Re: Run-time representation of classes

"cr88192" <>
Fri, 30 Jan 2009 06:41:50 +1000

          From comp.compilers

Related articles
Run-time representation of classes (Jon Harrop) (2009-01-27)
Re: Run-time representation of classes (cr88192) (2009-01-30)
Re: Run-time representation of classes (George Neuner) (2009-01-30)
Re: Run-time representation of classes (Armel) (2009-01-30)
Re: Run-time representation of classes (2009-01-31)
Re: Run-time representation of classes (Michael Schuerig) (2009-02-02)
Re: Run-time representation of classes (cr88192) (2009-02-03)
Re: Run-time representation of classes (George Neuner) (2009-02-04)
[5 later articles]
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From: "cr88192" <>
Newsgroups: comp.compilers
Date: Fri, 30 Jan 2009 06:41:50 +1000
References: 09-01-055
Keywords: OOP
Posted-Date: 29 Jan 2009 19:49:14 EST

"Jon Harrop" <> wrote in message
> Firstly, what are some good overviews of this subject?
> Secondly, I have been thinking about extending my compiler from supporting
> algebraic datatypes to supporting classes and I believe you need a uniform
> representation of subtypes so the conventional solution is to add data to
> the end of the representation of the base class in order to create the
> representation of a derived class. I assume a GC would be happier if the
> reference types in a class were located contiguously so I am wondering if
> there is any merit in extending the representation of a base type both
> downwards and upwards in memory, one direction for reference types (which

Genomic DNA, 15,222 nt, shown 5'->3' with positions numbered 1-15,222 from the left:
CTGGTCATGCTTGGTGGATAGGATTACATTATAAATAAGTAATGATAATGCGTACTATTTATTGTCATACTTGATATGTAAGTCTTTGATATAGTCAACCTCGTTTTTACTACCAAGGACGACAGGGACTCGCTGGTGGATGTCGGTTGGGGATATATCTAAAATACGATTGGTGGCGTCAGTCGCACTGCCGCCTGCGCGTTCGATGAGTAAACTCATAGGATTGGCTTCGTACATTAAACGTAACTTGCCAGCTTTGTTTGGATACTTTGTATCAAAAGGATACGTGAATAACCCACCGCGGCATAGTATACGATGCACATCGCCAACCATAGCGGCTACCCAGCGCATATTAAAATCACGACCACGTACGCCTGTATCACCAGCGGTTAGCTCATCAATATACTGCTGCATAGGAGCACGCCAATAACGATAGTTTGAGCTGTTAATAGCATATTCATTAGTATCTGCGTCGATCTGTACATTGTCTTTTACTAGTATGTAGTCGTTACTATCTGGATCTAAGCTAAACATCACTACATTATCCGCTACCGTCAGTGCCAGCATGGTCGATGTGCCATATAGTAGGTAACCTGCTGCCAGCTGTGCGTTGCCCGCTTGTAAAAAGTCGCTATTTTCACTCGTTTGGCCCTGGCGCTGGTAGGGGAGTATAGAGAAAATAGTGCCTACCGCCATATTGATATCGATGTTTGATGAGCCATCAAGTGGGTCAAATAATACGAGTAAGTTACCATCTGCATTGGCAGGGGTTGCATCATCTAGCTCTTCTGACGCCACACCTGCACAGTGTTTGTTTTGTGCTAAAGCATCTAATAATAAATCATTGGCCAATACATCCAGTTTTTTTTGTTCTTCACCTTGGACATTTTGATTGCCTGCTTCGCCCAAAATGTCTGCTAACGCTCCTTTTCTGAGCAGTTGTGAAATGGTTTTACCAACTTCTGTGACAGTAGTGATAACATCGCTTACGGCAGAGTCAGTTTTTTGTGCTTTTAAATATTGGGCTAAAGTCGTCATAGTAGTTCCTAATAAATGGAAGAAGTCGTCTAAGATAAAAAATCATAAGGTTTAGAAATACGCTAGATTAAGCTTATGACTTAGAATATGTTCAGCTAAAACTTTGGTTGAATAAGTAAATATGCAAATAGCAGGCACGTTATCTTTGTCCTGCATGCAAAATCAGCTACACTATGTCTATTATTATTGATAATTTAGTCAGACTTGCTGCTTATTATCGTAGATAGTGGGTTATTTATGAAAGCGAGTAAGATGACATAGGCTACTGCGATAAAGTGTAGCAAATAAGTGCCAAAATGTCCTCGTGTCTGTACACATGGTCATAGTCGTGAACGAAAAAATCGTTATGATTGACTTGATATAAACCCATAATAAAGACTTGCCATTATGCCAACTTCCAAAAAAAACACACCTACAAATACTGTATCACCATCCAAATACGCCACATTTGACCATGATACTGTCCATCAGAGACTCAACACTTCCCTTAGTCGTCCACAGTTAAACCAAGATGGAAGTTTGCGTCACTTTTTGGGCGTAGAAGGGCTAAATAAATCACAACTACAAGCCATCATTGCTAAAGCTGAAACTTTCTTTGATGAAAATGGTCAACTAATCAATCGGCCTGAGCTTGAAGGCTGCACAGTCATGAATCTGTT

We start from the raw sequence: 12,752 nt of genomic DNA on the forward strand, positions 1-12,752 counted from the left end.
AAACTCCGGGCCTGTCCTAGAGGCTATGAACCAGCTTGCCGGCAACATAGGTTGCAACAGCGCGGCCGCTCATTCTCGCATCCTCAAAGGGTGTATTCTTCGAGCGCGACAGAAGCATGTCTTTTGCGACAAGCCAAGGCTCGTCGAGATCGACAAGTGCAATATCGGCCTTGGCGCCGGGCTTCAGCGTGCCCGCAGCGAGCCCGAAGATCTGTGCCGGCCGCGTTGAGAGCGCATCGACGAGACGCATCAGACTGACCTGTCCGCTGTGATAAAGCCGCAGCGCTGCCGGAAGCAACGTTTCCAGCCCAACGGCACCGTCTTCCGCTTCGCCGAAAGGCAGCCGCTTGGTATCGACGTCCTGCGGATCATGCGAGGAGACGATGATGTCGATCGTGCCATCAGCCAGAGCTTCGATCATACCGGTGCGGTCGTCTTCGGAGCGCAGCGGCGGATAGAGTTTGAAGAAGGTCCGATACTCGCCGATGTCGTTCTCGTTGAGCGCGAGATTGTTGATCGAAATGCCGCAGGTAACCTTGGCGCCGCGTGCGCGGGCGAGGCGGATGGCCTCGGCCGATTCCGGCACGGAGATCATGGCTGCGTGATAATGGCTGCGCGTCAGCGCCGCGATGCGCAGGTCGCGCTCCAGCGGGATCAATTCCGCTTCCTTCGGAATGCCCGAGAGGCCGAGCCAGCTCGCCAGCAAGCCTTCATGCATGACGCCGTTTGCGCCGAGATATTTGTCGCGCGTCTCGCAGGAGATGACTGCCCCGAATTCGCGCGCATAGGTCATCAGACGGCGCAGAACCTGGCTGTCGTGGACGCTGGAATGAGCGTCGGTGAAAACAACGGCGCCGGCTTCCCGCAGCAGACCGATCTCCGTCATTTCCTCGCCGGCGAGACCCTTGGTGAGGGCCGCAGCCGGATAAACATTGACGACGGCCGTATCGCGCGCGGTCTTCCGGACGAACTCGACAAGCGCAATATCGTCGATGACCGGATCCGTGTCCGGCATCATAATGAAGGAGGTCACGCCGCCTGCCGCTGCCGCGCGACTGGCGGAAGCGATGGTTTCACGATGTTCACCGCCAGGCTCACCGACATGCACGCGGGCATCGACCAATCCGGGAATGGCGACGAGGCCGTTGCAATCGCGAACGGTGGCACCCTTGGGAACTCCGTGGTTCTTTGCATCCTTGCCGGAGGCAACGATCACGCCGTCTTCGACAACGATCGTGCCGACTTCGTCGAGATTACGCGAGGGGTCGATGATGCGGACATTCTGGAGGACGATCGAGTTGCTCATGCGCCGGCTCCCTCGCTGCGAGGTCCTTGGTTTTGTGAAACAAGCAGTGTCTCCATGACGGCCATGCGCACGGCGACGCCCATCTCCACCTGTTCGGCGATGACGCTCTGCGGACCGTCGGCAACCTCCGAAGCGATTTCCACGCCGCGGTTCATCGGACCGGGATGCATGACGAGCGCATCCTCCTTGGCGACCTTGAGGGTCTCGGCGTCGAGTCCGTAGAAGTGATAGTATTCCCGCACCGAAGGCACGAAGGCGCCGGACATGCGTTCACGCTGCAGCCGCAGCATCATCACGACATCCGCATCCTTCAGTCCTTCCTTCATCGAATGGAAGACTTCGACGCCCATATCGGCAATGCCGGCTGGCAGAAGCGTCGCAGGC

> are then held contiguously) and the other direction for value types (which
> the GC will not touch). Is that a good idea?

my comment:
the main reason classes are usually extended onto the end is because this
may allow much more efficiently accessing class-members, and also passing
derived classes to places expecting the superclass and having it continue to

the main disadvantage to bidirectional expansion would be either this would
create weirdness for the GC (AKA: pointers are into the class in the middle
somewhere), or it would lose the advantage of being able to used fixed

now, in my particular class/instance system, a feature had been added partly
for adding support for class-versioning (basically, so that I could
subsequently modify class layout and have old instances continue to work,

which is that, basically, each slot (or field/member/instance variable/...)
handle is owned by the particular class which created it, and also keeps
track of an offset table and its assigned spot in the table. when accessing
a slot using this access mode, it goes about locating the correct table for
the object (or class, if no versioning or class-mutation is supported), and
then retrieves the offset from this table.

for example, each class could have a table of current offsets, and maybe
keep track of superclass layouts as well, so a quick loop is used to lookup
the correct table for the owner class.

this is a little more expensive than a hard-coded offset (it is actually
closer to how many systems implement interfaces), but does allow changing
physical layout as needed...

adding versioning is not much more than this, namely it involves the
addition of a table of "versions" (each version context then holding the
various offset tables, ...). each instance then containing a version number
along with the class pointer (applying a group of changes to an object
creates a new version context, and a new version number).

however, my system does make use of fixed offsets when possible (namely: for
classes which have never been modified), since the speed difference is

actually, ammusingly I implement interfaces rather differently to how many
systems implement interfaces.
prototype-OO features are allowed as well, but actually make use of yet a
different set of mechanisms.

> --
> Dr Jon D Harrop, Flying Frog Consultancy Ltd.
> [I wouldn't think a GC would care so long as it could tell what was a
> pointer. -John]

yes, pretty much.

for a conservative GC, we scan the whole object anyways...
and for a precise GC, there is normally a mark handler which usually
iteraters over and marks all the references, and this makes little
difference regardless of how they are organized in the object...

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